The denial of a variance needed to build a swimming pool at his house at 59 Garden Street led Sag Harbor resident William Egan to file suit this week against Sag Harbor Village, its board of trustees and its Zoning Board of Appeals.
The ZBA voted in a straw poll in December, and later formalized that vote in a written decision, to deny a variance that would have green-lit a pool in a front yard, which village code prohibits. Because Mr. Egan’s property sits at the junction of three streets, he has no backyard, but instead technically has three front yards, in which to build a pool.
In the suit, filed this week in Suffolk County Supreme Court, attorney Alex Kriegsman argues on Mr. Egan’s behalf that the ZBA acted “in a manner motivated by self-interest” because, he says, three of its members had alleged conflicts of interest they did not disclose. Two of the members who voted no, the suit says, have pools in the front yards of their properties, and one of them lives a few doors down from Mr. Egan.
The suit also alleges the ZBA’s variance vote was illegal because one of the members “phoned in her vote.” The suit also alleges the ZBA ignored its missive to base decisions on five particular factors, such as whether the character of a neighborhood would be altered by the variance or whether the hardship necessitating it is self-created. Instead, the suit alleges, the ZBA focused almost solely on flooding in the neighborhood and ignored an expert’s testimony that Mr. Egan’s proposed pool would not contribute to flooding.
“We’re making a lot of arguments, but my view is that the ZBA makes [President] Donald Trump look like someone who has respect for the rule of law,” Mr. Kriegsman said.
But village attorney David Gilmartin Jr. said he is confident the ZBA’s decision will be upheld in court.”
“I don’t think that any of those factors, if true, would result in a conflict of interest,” he said. “The village is two square miles. It’s basically a neighborhood. You’re going to have board members who are in proximity to applicants. In this particular case, that proximity does not create a conflict. The fact that a board member may or may not have a pool in their front yard makes no difference. If that pool is legal, then it doesn’t matter. They preexisted the zoning code change and certainly the board members and any other identified in the Egan lawsuit predated the law.”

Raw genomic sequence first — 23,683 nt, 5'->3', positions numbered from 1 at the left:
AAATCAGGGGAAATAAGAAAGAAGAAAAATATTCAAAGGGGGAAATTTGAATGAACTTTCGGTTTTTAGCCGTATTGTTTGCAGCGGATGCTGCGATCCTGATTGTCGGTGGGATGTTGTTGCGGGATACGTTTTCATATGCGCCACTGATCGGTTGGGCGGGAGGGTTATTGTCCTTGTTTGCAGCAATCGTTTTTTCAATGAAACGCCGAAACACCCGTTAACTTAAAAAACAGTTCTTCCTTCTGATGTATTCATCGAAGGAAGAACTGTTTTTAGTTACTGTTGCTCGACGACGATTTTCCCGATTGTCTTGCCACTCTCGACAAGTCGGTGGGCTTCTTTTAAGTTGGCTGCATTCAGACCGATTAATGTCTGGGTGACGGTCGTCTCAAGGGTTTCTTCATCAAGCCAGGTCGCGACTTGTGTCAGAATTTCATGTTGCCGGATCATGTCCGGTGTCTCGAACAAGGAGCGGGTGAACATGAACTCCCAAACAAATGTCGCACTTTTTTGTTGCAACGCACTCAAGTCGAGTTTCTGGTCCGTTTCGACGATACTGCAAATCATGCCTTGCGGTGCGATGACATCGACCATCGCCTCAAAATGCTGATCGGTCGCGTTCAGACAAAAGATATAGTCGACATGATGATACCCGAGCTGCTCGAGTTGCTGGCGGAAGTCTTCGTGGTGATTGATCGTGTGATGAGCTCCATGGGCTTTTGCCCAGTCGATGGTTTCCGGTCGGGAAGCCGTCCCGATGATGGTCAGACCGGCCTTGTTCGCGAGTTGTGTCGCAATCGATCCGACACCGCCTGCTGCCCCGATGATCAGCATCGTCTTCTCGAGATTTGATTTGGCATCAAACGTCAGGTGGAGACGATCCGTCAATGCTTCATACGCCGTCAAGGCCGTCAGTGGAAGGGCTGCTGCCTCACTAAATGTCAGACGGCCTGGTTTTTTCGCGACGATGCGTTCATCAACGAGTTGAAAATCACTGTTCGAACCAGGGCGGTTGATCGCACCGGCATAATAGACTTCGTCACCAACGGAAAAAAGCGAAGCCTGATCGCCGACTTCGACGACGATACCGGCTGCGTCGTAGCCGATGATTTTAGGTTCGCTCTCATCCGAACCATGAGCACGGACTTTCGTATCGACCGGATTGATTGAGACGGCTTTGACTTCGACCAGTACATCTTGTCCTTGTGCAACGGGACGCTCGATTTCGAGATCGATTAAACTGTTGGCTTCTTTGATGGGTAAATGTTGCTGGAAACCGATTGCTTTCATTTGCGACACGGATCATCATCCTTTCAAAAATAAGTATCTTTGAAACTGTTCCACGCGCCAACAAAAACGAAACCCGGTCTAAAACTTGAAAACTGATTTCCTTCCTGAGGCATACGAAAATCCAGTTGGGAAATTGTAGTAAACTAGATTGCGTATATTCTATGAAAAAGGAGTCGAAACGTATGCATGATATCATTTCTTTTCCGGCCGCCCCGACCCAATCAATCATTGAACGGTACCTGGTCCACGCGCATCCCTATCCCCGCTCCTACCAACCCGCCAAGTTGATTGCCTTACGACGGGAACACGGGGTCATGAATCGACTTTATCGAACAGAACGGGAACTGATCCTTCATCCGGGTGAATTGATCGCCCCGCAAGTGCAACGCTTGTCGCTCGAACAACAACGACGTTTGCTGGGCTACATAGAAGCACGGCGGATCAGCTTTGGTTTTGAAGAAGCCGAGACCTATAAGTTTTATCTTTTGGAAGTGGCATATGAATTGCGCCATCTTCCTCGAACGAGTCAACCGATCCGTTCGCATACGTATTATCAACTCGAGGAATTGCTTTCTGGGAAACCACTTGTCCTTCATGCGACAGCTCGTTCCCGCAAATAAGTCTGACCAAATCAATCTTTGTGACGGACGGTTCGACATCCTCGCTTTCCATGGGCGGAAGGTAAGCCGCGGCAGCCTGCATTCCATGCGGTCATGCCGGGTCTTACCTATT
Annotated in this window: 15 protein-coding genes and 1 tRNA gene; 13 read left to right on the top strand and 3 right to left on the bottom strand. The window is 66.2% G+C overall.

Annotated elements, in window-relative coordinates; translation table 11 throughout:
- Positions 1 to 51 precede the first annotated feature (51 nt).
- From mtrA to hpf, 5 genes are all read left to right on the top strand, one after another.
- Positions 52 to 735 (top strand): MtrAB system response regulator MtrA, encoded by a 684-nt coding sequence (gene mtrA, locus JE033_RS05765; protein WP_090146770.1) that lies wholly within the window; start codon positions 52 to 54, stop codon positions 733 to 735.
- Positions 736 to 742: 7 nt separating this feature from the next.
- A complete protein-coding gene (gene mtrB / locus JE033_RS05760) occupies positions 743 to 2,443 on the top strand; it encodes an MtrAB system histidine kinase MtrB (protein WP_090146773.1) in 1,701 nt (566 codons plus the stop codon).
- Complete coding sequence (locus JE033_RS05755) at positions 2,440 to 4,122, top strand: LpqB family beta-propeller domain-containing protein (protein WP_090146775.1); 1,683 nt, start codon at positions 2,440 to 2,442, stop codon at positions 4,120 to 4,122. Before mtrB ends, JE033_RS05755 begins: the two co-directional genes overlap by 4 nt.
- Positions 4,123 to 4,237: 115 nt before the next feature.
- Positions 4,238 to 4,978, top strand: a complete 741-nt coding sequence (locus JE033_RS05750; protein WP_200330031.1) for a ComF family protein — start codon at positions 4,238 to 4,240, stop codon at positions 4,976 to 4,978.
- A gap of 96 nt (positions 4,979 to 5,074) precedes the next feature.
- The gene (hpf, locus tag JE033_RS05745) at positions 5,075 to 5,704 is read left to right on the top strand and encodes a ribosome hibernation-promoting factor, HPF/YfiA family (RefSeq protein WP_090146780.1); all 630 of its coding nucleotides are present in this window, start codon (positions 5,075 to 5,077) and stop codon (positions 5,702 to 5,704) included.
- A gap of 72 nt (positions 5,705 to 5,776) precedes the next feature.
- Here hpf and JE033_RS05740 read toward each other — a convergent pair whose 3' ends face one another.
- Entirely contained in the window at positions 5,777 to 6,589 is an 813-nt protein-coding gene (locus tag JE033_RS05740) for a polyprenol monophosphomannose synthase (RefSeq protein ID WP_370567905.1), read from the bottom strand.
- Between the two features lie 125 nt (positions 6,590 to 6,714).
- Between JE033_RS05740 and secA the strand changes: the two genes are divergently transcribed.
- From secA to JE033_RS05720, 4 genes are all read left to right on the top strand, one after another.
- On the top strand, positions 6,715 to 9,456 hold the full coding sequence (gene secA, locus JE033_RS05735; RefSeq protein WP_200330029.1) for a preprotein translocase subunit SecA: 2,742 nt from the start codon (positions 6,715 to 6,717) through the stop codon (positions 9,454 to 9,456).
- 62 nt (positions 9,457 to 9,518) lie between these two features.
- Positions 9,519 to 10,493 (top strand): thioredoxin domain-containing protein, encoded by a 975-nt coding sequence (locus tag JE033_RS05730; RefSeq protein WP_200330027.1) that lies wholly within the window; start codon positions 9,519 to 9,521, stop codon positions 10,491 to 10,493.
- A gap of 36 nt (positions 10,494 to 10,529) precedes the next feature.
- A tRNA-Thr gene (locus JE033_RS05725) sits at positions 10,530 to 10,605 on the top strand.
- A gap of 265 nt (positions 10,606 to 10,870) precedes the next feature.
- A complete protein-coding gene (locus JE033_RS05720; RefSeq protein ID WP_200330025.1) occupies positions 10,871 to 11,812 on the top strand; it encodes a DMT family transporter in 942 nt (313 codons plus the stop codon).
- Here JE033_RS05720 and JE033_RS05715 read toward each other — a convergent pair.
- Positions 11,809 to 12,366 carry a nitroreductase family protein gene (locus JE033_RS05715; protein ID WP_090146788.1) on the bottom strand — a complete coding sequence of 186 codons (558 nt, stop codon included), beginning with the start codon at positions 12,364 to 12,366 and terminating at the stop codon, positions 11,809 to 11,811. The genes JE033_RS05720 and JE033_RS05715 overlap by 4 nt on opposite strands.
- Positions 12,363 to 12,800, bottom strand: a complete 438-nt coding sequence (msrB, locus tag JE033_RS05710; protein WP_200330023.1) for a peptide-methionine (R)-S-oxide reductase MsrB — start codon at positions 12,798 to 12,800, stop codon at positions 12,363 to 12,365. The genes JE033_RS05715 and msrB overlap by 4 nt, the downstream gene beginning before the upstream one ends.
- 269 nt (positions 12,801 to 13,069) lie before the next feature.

The suit further charges that the village’s gross floor area (GFA) law – which limits the size of houses in Sag Harbor – is illegal, and that the law was adopted without following the proper process. This week’s development is not the first that Mr. Kriegsman has argued involving the GFA law. He argued similar cases on behalf of Julian Ellison, who settled a case against the Board of Historic Preservation and Architectural Review in February of 2017, and on behalf of Marcus Fortelni, who in 2016 won a temporary restraining order blocking the village from enforcing its new zoning changes on his property.
The suit also alleges the village’s Board of Trustees made several missteps when it changed its zoning code in 2015 and 2016. Mr. Kriegsman said the group Save Sag Harbor had too much influence in the process, and that their dealings with the village were mostly covert.
“A village has a right to make changes to its zoning code, but there are procedures that you have to follow,” he said. “That entire procedure they went through is a sham and we have the documents to prove it.”
Mr. Gilmartin called that part of the suit “much ado about nothing.”
“I think Save Sag Harbor or any group that would like to lobby the Board of Trustees is certainly well within their rights to do that,” he said. “There’s nothing nefarious about it.”
Save Sag Harbor board member Jayne Young said the group had not yet seen Mr. Egan’s complaint and that it could not yet comment on the allegations.
Suffolk County Supreme Court Judge William B. Rebolini on Tuesday signed an order to show cause and set a court date for April 12.